Power Management in System Center Configuration Manager 2007 R3

            While energy-saving desktops and laptops have been available for some time, many organisations are not getting the most cost and energy saving benefits from these devices because power-saving settings are often disabled out of fears of data corruption, to support overnight IT operations, or simply from force of habit.

            imageClient power management with System Center Configuration Manager 2007 R3 helps you get manage the energy consumption of your hardware by providing a set of power management tools to enable centralised client power management. If you’re using Windows 7 , it allows you to easily optimise power settings on a granular level, and if you’re using earlier versions of Windows, it takes full advantage of the power management capabilities available in them.

            Configuration Manager 2007 R3 tools allow you to:

            • Monitor current power state and consumptions

            • Plan and create a power management policy and check for exceptions

            • Apply power management policy to enforce different power settings for peak and non-peak periods

            • Check compliance and remediate non-compliance

            • Reduce energy costs associated with power and reduces CO2 emissions

            • Report savings in power consumption and costs


            Client power management with Configuration Manager 2007 R3 can yield you potential cost savings with minimal effort and expense.

            Where to find out more about System Center Configuration Manager

            There are three levels of further detailed information:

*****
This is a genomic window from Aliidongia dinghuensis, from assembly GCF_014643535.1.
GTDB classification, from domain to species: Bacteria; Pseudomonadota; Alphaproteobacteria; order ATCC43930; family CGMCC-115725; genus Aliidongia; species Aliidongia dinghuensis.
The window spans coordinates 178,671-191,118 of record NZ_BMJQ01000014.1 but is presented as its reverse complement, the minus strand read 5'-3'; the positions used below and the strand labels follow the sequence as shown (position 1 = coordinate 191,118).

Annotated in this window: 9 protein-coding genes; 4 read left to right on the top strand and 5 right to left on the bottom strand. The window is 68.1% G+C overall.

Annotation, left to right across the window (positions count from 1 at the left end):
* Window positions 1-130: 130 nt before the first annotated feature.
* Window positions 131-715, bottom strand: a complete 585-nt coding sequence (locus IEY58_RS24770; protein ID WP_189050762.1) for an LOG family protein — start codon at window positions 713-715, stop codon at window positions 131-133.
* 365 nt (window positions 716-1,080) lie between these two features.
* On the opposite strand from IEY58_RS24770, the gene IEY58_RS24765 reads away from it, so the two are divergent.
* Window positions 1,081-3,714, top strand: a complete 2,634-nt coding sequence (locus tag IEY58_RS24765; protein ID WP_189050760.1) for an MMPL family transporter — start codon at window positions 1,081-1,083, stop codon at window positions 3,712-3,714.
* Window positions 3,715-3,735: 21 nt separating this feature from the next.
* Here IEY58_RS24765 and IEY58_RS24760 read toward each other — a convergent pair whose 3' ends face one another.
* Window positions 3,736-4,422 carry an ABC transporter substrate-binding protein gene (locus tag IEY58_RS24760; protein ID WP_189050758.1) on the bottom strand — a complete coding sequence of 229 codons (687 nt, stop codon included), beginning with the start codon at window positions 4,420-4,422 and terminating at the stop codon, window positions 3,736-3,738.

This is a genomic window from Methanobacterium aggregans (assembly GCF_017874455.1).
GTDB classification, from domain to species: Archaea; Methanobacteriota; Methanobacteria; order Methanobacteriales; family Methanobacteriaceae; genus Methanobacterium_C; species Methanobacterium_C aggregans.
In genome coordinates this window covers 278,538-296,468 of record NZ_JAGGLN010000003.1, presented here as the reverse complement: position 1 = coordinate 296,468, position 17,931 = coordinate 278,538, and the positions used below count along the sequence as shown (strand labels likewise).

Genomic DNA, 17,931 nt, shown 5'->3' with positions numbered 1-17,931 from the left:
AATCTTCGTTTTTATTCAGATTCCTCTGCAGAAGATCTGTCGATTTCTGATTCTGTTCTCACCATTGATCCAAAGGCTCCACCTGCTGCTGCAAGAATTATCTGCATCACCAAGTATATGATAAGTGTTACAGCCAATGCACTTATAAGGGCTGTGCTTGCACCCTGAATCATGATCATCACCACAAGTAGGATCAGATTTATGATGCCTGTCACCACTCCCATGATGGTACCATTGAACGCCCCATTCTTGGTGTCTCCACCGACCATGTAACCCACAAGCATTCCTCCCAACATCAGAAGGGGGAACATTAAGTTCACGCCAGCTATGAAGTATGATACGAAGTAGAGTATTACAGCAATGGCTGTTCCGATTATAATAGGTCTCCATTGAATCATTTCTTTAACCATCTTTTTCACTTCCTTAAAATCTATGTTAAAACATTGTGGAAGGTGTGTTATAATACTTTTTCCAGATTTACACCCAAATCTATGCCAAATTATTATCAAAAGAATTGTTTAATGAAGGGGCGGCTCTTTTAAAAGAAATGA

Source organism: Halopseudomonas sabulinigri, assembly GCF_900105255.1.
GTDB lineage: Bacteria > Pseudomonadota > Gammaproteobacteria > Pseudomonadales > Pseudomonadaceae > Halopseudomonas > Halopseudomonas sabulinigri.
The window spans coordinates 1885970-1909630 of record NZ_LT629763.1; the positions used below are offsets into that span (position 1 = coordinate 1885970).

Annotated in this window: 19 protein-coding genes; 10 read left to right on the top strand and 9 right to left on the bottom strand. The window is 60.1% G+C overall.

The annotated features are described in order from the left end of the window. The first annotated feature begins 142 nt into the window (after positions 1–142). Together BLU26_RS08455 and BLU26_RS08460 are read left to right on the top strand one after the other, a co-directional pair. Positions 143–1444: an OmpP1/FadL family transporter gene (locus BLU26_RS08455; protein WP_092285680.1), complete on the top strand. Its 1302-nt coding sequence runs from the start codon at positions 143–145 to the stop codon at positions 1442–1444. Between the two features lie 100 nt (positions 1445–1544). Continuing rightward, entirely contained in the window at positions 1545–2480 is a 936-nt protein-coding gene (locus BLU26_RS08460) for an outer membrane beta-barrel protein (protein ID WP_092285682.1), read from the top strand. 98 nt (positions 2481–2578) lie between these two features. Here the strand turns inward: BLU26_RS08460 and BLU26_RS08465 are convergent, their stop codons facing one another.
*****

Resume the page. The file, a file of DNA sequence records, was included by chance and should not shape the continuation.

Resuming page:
1. For an overview of System Center, take a look at the System Center website

                • For the Configuration Manager specifically, take a look at the System Center Configuration Manager section

                    • There’s more detailed specifics still in the Power Management Datasheet

                        • And more detailed still, there’s a quick demo the power management capabilities, on the System Center blog

                            • Read all the above, and want to play with it yourself? Well, you could always download the free System Center Configuration Manager beta and try it on a test server.

                          • FE blog

                            Free Microsoft software for charities


                            I know that many colleges get involved in activities with charities, and staff are often involved in charities in their private lives. Did you know that we run a scheme that allows UK charities to obtain Microsoft software free? (Well, almost free, as there is an administration charge from CTX who handle the order and supply the software)

                            imageThe Computer Charity Trust is a charity with a mission to demonstrate how the effective use of technology can improve the efficiency of charities and not-for-profit organisations. As part of that it manages a software donations program called CTX, which enables charities, of any size, to access free licensed software (from Microsoft and a range of other partners). Because the scheme hasn't had wide coverage I think it’s worth a mention here, because it is actually very easy for a charity to get the software through the scheme. There are some limits (from memory, I think there is a maximum of 50 pieces of software of any particular type – eg 50 copies of Office, 50 Windows upgrades) but the scheme is designed to be very flexible, and especially useful for smaller charities.

                            There’s an easy to understand guide to getting started, and for each software supplier a specific set of eligibility criteria. The Microsoft eligibility criteria for charity donations is quite wide but it does exclude schools already included in the criteria for Academic licensing (yes, I know that private schools are often charities – that’s probably why we had to set the criteria to exclude them!).